Spring Canyon


“It is a misdemeanor for a person to pick a wild flower, but developers are allowed to destroy whole mountainsides of flowers”

Urban sprawl is never the answer, and the Spring Canyon project at the outskirts of the Santa Clarita Valley is no exception. The impacts of this project to our community in the form of additional traffic, and to the natural world through reduction of this major wildlife corridor and two tributaries to the Santa Clara river is substantial. But we tried to work with the developer to make it better.

We know that some of the energy and water saving mitigations that we were promised for this project will be required anyway by state law, so we take no credit for having them included now. Those changes were due to the hard work of our state legislators last year, and would have hopefully been required anyway.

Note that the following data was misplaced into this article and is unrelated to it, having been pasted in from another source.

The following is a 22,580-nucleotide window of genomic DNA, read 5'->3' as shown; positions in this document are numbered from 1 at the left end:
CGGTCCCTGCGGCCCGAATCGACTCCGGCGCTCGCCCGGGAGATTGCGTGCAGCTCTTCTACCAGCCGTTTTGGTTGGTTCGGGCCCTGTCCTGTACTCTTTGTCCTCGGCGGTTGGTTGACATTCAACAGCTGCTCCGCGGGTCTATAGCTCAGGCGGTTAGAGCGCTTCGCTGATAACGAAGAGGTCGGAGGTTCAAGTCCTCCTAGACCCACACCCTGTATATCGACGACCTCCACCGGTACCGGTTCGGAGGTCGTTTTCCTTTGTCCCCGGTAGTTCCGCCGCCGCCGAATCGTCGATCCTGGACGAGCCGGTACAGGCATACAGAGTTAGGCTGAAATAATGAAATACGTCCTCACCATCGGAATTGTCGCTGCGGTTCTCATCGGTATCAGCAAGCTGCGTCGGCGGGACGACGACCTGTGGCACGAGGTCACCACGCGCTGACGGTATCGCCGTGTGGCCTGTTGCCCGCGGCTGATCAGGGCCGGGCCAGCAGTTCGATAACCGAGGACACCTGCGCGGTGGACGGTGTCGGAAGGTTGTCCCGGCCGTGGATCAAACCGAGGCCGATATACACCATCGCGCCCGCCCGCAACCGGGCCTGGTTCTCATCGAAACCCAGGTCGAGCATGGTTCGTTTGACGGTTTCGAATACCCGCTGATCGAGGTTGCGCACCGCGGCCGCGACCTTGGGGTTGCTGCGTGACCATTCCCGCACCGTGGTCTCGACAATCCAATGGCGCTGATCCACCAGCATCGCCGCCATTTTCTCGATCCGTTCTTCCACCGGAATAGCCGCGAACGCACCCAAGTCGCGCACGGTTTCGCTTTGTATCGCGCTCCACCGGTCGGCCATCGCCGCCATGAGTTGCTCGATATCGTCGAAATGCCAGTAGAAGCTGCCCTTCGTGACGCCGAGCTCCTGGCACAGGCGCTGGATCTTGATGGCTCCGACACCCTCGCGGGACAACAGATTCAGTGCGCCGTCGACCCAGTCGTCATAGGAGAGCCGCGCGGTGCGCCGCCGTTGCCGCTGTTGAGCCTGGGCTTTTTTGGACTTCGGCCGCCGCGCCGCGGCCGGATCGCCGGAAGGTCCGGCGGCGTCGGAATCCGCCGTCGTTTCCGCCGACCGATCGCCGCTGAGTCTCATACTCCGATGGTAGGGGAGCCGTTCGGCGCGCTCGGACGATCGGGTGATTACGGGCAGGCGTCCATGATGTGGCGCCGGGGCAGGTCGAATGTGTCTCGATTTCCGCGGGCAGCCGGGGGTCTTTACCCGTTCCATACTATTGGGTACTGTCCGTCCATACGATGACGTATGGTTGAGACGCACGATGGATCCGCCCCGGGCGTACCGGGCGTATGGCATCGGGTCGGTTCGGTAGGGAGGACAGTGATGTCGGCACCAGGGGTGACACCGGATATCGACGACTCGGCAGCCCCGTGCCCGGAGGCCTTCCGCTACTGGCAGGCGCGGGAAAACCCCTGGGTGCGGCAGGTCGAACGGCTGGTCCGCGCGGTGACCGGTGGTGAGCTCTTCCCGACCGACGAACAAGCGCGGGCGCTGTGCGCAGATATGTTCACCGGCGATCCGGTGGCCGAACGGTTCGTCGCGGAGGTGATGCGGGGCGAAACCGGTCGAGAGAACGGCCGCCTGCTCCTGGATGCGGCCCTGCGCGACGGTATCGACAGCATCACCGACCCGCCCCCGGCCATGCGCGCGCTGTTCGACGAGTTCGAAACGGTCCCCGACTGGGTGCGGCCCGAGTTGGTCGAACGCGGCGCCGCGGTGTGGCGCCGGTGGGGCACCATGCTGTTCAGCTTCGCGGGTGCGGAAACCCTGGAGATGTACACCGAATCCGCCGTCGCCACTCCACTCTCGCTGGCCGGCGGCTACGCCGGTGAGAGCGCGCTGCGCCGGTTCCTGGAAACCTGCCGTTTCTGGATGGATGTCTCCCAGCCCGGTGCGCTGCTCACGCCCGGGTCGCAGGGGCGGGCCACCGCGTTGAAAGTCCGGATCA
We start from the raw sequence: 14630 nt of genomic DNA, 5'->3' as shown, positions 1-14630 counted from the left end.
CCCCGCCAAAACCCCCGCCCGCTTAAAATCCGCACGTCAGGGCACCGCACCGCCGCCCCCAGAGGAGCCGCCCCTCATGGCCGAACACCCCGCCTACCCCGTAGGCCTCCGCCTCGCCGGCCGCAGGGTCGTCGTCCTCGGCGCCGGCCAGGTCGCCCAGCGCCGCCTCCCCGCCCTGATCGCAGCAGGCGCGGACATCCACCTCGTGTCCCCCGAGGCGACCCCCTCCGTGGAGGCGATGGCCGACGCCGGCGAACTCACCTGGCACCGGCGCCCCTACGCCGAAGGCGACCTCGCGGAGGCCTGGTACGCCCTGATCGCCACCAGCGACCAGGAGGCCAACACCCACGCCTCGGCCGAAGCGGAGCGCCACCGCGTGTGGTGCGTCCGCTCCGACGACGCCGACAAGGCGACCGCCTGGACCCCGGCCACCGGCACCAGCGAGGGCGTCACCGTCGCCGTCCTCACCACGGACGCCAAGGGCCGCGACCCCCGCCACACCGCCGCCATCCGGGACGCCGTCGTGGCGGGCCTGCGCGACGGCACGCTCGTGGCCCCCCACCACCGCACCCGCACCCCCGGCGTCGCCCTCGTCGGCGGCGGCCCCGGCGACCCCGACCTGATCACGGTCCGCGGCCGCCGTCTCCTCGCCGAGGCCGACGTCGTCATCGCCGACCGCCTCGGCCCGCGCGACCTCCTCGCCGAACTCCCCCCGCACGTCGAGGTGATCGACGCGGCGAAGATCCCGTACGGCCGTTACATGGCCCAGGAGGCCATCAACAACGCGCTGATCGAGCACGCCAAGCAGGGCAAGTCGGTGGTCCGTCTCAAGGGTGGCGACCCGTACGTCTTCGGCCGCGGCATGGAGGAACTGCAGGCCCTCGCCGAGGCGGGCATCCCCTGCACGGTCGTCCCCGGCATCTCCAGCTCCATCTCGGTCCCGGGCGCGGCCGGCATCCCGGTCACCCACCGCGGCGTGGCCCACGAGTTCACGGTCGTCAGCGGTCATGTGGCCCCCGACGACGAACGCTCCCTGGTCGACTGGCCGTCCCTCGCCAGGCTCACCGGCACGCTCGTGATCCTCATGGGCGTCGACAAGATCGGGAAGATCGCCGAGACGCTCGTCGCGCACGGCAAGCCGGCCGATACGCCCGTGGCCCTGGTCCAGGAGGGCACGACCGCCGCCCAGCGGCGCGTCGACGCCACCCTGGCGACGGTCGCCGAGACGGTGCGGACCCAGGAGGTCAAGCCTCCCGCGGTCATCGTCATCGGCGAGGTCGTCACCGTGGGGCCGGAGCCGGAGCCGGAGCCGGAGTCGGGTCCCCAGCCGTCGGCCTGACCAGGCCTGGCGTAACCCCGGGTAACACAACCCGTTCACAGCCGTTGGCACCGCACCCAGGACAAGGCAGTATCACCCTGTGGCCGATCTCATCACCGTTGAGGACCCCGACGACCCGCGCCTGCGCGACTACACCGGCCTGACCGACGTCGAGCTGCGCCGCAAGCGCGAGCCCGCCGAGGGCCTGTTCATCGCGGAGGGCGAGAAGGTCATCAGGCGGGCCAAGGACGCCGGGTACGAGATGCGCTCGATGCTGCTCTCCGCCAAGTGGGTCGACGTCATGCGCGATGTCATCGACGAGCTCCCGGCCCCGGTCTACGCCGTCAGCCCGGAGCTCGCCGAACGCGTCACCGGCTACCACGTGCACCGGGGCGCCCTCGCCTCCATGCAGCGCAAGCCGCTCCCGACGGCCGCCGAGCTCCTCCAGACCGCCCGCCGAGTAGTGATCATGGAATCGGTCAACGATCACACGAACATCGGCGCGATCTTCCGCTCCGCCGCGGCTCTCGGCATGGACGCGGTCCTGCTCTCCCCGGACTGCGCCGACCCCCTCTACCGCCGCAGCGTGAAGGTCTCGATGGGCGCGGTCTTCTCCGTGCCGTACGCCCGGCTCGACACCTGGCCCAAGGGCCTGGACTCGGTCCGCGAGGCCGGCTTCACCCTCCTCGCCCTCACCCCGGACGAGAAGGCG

But we were concerned that the developer might somehow be able to grandfather in this 19- year- old project without complying with current building codes and we wanted to try to get better baseline biological studies and mitigation for the loss of part of the rare cherry woodland.

This much did get accomplished. It took time consuming attendance at public hearings and substantial costs for filing appeals to the Planning Commission and the Board of Supervisors.

During the process we also requested that the Board of Supervisors require the Planning Department to bring CEQA addendums to the Planning Commission so that the community can be fully informed of proposed changes, and that really old projects like this be required to provide updates on traffic, water supply and climate change or other affected parts of their Environmental Impact Reports.

Many thanks to the SCOPE team that worked on this project including Sally White and Nathan Bousfield, and to Cher Gilmore from Citizen’s Climate Lobby for attending the Supervisors’ meeting to speak on climate change, and to all our members and others who wrote letters of concern to the County about this project.